Anuradhapura: Among The Giant Stupas
In the scorching heat of early June – one of the hottest months in a year, my driver, Suresh, skillfully drives the old non-airconditioned minivan through every turn and crossroads of Sri Lanka’s intercity highway. He has been doing his job for more than ten years now, hence the unrivaled knowledge of Sri Lanka’s interesting places. This time he is taking me to Anuradhapura, the country’s oldest continuously inhabited city – since 10th century BC – and the most prominent site for Sri Lankan Buddhist pilgrimage. We are just two days away from an important national holiday celebrating the arrival of Buddhism to the country. Signs of preparations for the special day are evident. Countless flags of Theravada Buddhism – stripes of red, yellow, blue and white – are hoisted everywhere. Upon approaching Anuradhapura the smooth asphalt road turns into dirt and gravel, under renovation and scheduled to be completed before the holiday.
Arriving at Anuradhapura, a gargantuan bell-shaped red-brick dagoba (Buddhist stupa) welcomes me. It is Jetavana Stupa, a part of Jetavanarama monastery which was built in the 3rd century AD. Purportedly the tallest brick structure in the world during its heyday, Jetavana stupa still retains its grandeur despite the crumbling exterior, revealing thousands of weathered bricks prone to further erosion by the elements. It is in utter silence where I am one of the only few visitors. Respecting the tradition, I take off my shoes upon entering the stupa’s mid-level where pilgrims circle the perimeter of the giant structure. Rather plain in decoration, Jetavana stupa only contains a few carvings depicting Boddhisatvas and elephants.
Anuradhapura was once the capital of Sri Lanka from the 4th century BC to the 11th century AD. Among other ancient cities in the Cultural Triangle, it is arguably the most important one – hosting some of the country’s most venerated Buddhist sites.
With some photographs in hand, I walk back to the car where Suresh waits for me patiently under a shady tree. “How many places are we going to visit?” I ask. He takes a moment before answering, “Eight places,” he replies. “Now we go to The Twin Ponds.”
Kuttam Pokuna or The Twin Ponds is one of the most visited ancient sites in Anuradhapura. Lacking the sheer splendor of other nearby sites, Kuttam Pokuna is in fact considered a significant technological achievement in ancient Sinhalese community. Slabs of cut granite and carvings of naga and other decorative elements on the steps are some architectural features of the ponds.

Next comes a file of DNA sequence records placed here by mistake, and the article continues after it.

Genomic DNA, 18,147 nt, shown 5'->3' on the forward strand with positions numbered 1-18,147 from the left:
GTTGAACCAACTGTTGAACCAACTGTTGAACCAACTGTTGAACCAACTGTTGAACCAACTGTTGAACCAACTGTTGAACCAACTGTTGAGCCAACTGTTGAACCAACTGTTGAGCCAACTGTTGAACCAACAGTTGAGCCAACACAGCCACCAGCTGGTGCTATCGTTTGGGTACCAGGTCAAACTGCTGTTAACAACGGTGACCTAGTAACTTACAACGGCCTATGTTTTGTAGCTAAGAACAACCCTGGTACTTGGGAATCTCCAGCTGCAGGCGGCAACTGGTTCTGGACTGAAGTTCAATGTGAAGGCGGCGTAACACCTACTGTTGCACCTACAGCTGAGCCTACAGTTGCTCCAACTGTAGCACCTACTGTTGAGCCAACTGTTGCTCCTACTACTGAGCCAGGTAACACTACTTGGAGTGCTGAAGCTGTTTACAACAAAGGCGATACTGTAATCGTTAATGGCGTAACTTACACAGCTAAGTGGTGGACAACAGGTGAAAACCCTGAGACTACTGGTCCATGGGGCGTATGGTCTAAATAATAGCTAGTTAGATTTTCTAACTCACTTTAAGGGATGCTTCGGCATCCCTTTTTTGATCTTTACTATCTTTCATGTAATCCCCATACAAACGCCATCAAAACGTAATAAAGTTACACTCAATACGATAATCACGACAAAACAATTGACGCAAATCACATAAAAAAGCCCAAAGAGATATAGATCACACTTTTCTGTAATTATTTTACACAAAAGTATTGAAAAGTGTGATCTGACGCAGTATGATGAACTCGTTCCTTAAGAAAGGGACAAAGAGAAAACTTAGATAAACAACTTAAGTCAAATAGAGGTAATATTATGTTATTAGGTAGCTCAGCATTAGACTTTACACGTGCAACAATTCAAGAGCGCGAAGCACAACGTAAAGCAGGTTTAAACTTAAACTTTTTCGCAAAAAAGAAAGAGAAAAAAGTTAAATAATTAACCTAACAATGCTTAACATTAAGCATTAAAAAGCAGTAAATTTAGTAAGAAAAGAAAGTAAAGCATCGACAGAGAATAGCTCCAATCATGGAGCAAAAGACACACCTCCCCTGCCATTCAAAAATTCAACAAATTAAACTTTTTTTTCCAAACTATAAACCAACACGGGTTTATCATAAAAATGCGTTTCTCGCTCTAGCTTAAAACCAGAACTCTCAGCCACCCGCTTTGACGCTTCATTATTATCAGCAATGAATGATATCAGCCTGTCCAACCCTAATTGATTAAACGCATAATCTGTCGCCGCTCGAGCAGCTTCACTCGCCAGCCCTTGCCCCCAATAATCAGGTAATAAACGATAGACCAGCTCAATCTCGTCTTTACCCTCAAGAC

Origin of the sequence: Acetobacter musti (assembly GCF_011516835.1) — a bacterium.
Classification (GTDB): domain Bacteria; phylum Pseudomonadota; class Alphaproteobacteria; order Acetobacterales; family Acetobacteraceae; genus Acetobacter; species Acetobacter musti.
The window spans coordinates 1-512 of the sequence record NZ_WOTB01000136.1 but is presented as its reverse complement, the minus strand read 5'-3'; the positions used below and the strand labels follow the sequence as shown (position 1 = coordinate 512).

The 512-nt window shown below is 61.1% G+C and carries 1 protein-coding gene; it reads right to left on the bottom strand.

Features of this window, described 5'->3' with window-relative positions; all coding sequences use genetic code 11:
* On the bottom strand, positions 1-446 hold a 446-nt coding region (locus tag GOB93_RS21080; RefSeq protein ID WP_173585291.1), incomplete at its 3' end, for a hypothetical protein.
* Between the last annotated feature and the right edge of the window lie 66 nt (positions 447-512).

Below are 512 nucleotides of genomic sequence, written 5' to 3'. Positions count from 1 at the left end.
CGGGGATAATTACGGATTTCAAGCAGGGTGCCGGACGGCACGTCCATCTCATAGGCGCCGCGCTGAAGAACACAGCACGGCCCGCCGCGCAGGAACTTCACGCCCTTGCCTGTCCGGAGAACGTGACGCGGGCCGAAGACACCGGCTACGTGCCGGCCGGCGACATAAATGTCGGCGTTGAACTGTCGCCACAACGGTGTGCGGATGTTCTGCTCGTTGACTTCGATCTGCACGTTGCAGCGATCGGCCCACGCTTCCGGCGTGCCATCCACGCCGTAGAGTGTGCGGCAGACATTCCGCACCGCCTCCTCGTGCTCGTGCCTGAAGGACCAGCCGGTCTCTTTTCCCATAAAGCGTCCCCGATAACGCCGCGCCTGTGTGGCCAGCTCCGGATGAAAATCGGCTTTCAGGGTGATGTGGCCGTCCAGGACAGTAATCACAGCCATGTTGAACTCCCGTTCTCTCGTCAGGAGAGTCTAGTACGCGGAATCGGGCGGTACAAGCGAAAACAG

Not spending too much time at the ponds, we continue the trip to the next site. Suresh navigates his car through dirt roads and bushes, again showing his ample knowledge of this area. After passing through some trees with protruding branches which block my view, we arrive at Abhayagiri Monastery, another gigantic dagoba in Anuradhapura covered in wooden scaffoldings due to a renovation work. Unlike at Jetavana Stupa, I see more people in this place, some are pilgrims, the others are visitors like myself. Because of the apparent religious activity being conducted there, I decide not to wander around the stupa to respect the devotees and let them pray peacefully.
Suresh then takes me through winding roads to get to the next site. A few minutes later we stop near a closed road and he sighs. “Oh no, they are also doing renovation work here.”
In his effort to ease my slight disappointment, he takes me to Ruwanwelisaya, another giant dagoba in this arid plain. Different from the previous two dagobas, the flawlessly painted white dagoba of Ruwanwelisaya is filled with hundreds of pilgrims. Under the colorful Theravada Buddhism flags hung above the pathway by thin wires, I walk reluctantly toward the dagoba while always making sure I do not do anything that can disturb the pilgrims. However, it is a gray langur sitting on a pedestal near the entrance to the dagoba that steals my attention. Not long afterward, others come and join him watching passersby while at the same time hoping to get some food. Next to me a small group of Italians are also distracted by the langurs and spontaneously all of us take out our cameras at the same time.
Realizing that Suresh has been waiting for me in his car for several minutes on this very hot day, then I rush to Sri Maha Bodhiya, the last place I visit in Anuradhapura. It is a relatively short walk from Ruwanwelisaya and along the way more gray langurs are spotted with some water buffaloes roaming around them. Sri Maha Bodhiya is said to be the oldest surviving Bodhi tree – a sacred tree in Buddhism – in Sri Lanka, dating back from 288 BC.
Noticing some pilgrims are praying on the ground near the tree, I take no more step to get closer to it and choose to keep a courteous distance from them. Despite the crowd, the atmosphere at this place is unbelievably serene where everyone seems to be preoccupied with the prayers.
Going back to the car to see Suresh, I walk with an even higher excitement and anticipation for exploring more of Sri Lanka’s ancient sites. With the big national celebration approaching, I only have so limited time to explore the country’s Cultural Triangle without having to jostle with hundreds or even thousands of pilgrims.